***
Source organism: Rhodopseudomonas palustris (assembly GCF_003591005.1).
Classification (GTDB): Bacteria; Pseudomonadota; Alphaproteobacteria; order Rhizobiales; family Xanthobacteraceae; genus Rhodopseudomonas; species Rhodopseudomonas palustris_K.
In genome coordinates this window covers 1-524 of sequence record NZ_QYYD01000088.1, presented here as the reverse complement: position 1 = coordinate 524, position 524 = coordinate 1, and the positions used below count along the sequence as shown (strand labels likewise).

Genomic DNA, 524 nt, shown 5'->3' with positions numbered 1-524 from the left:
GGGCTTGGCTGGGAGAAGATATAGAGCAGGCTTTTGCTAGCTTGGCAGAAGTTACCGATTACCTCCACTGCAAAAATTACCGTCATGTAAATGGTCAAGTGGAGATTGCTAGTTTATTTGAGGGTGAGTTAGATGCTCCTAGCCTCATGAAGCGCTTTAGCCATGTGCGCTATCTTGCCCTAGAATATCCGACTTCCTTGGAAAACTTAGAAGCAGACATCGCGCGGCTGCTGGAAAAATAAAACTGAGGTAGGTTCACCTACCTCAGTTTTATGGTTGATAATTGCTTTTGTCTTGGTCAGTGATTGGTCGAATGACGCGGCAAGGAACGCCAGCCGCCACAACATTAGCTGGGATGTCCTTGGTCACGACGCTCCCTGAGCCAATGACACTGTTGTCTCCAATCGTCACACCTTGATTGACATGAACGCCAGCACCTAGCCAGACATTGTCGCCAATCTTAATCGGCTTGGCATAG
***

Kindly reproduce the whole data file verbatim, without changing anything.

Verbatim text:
Source organism: Rhodopseudomonas palustris (assembly GCF_003591005.1).
Classification (GTDB): Bacteria; Pseudomonadota; Alphaproteobacteria; order Rhizobiales; family Xanthobacteraceae; genus Rhodopseudomonas; species Rhodopseudomonas palustris_K.
In genome coordinates this window covers 1-524 of sequence record NZ_QYYD01000088.1, presented here as the reverse complement: position 1 = coordinate 524, position 524 = coordinate 1, and the positions used below count along the sequence as shown (strand labels likewise).

Genomic DNA, 524 nt, shown 5'->3' with positions numbered 1-524 from the left:
GGGCTTGGCTGGGAGAAGATATAGAGCAGGCTTTTGCTAGCTTGGCAGAAGTTACCGATTACCTCCACTGCAAAAATTACCGTCATGTAAATGGTCAAGTGGAGATTGCTAGTTTATTTGAGGGTGAGTTAGATGCTCCTAGCCTCATGAAGCGCTTTAGCCATGTGCGCTATCTTGCCCTAGAATATCCGACTTCCTTGGAAAACTTAGAAGCAGACATCGCGCGGCTGCTGGAAAAATAAAACTGAGGTAGGTTCACCTACCTCAGTTTTATGGTTGATAATTGCTTTTGTCTTGGTCAGTGATTGGTCGAATGACGCGGCAAGGAACGCCAGCCGCCACAACATTAGCTGGGATGTCCTTGGTCACGACGCTCCCTGAGCCAATGACACTGTTGTCTCCAATCGTCACACCTTGATTGACATGAACGCCAGCACCTAGCCAGACATTGTCGCCAATCTTAATCGGCTTGGCATAG